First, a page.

The American exit from Afghanistan and its consequences: Interview with Daniel Pipes

Daniel Pipes, president of The Middle East Forum and a regular guest of L’informale has accepted to answer some questions about the Americam exit from Afghanistan.

How do you assess what just happened in Afghanistan?

This cataclysm has two great implications for the outside world: the Taliban victory and the American defeat. Counterintuitively, the Taliban’s triumph harms Islamism and even Islam because the Taliban represent such extremism that their success repulses many more Muslims than it attracts. The American defeat will benefit governments hostile to the United States as U.S. allies hedge their bets.

Noah Rothman wrote in Commentary: “It is unclear just what the United States has gained from withdrawing the small, affordable, and effective deterrent force that had remained in Afghanistan to support its security forces. It is unnervingly obvious what we’ve lost: national prestige, vast sums of political capital, credibility on the world stage and, most tangibly, our security. The world is much more dangerous today than it was just 72 hours ago.” Do you agree?

Yes, entirely. Several facts make this retreat even more painful. As Jeff Jacoby notes, there have been no American fatalities in the past 1½ years; there were just 2,500 American troops in Afghanistan, fewer than such places as Djibouti (3,000), Bahrain (5,000), and Kuwait (13,000); and U.S. troops have been in Afghanistan for just 20 years, far less than the over 70 years in Germany and South Korea. So, why the impatience? Former Vice President Mike Pence suggests that President Biden “simply didn’t want to appear to be abiding by the terms of a deal negotiated by his predecessor.” That makes sense to me.

Will the comeback of the Taliban give a boost to jihadism?

Yes. Ironically, I expect neighbors like Iran, Pakistan, and China, as well as near-neighbors like Turkey and Russia, to suffer more from Taliban-backed violence than the United States. The Taliban have many scores to settle and battles to fight in their region. Plus, providing the base for the 9/11 attack did not turn out well for them.

Since World War II, the United States has guaranteed Western values and Western security; but the past 15 years have seen an American tendency to withdraw troops from such dangerous places as Syria, Iraq, and Afghanistan. What does this mean for American credibility?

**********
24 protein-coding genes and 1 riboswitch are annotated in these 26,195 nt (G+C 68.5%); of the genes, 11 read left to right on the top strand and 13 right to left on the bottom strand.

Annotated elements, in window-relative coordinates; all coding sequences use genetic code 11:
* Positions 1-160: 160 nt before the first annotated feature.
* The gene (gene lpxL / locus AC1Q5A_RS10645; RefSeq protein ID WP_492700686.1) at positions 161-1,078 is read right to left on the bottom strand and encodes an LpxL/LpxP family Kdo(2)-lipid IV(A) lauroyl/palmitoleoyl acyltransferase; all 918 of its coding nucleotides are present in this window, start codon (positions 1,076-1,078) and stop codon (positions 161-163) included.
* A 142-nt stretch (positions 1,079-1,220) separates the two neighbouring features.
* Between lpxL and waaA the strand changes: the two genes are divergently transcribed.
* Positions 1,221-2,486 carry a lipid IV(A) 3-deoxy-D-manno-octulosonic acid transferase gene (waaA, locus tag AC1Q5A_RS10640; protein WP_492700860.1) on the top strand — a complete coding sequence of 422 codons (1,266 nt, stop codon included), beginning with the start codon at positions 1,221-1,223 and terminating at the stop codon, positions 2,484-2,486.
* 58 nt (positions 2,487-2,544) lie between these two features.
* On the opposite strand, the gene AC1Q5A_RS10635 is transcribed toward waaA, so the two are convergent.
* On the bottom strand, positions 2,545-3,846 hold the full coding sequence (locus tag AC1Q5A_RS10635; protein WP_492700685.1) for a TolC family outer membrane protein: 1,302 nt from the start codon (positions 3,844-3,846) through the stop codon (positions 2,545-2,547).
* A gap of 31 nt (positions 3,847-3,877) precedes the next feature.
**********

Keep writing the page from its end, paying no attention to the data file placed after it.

It has eroded U.S. credibility and deterrence. Basically, the leadership in Washington has been more inclined to engage in military encounters – you can add the Balkans and Somalia to that list – than has the American populace. This leads to the recurring pattern of the country getting involved and then retreating.

Will the American retreat from Afghanistan embolden Western adversaries such as Turkey, Iran, Pakistan, Russia, China, and North Korea?

They are crowing about Afghanistan – and who can deny them that pleasure? That said, let’s not exaggerate the gain. The venues of U.S. retreat mentioned above all suffered from some form of civil war; in contrast, such integral states such as Greece, Israel, the United Arab Emirates, India, Taiwan, and South Korea need not worry about abandonment. No American soldiers are patrolling the streets of Athens. I hope the foes of the United States and its allies do not make precipitous errors.

You once wrote that “diplomacy rarely ends conflicts.” What does end them?

One side giving up. Prominent examples include the South in the U.S. Civil War, the Axis Powers in World War II, the U.S. government in Vietnam, and the Soviet Union in 1991. Counterexamples (of neither side giving up) include World War I, the Korean War, Palestinians vs. Israel, and Azerbaijan vs. Armenia.

Iraq and Afghanistan are recent clear examples showing the difficulty of exporting democracy; would it not be wiser to accept the fact that a large part of the world will always be impermeable to democracy?

The U.S. government attempted and accomplished something unique in 1945 when it decided not to plunder its defeated adversaries but to rebuild them in its own image, a legacy that Japanese, Germans, Italians, and others continue to enjoy. But that was a special circumstance of total war and total victory that left victors triumphant with an ideology to spread and losers desperate to survive. Those conditions have not held in more recent efforts, for example in Afghanistan and Iraq. I support the effort to spread democracy but wish to limit it to real opportunities, not every time in every place. In most situations, it should be tried under the auspices of a democratically-minded strongman who can, like Ismet Inönü in Turkey or Chiang Kai-shek in Taiwan, introduce democracy over a longer period.

 Gregg Roman recently wrote in the Jewish Press that what happened in Afghanistan has lessons for Israel, most importantly that “fundamentalist Islam does not give up without force.” What is your advice to Israel in the aftermath of the Taliban takeover?

My advice to Israel is to continue to insist on self-reliance; never find yourself in the position where you depend on an outside power for your security and independence.

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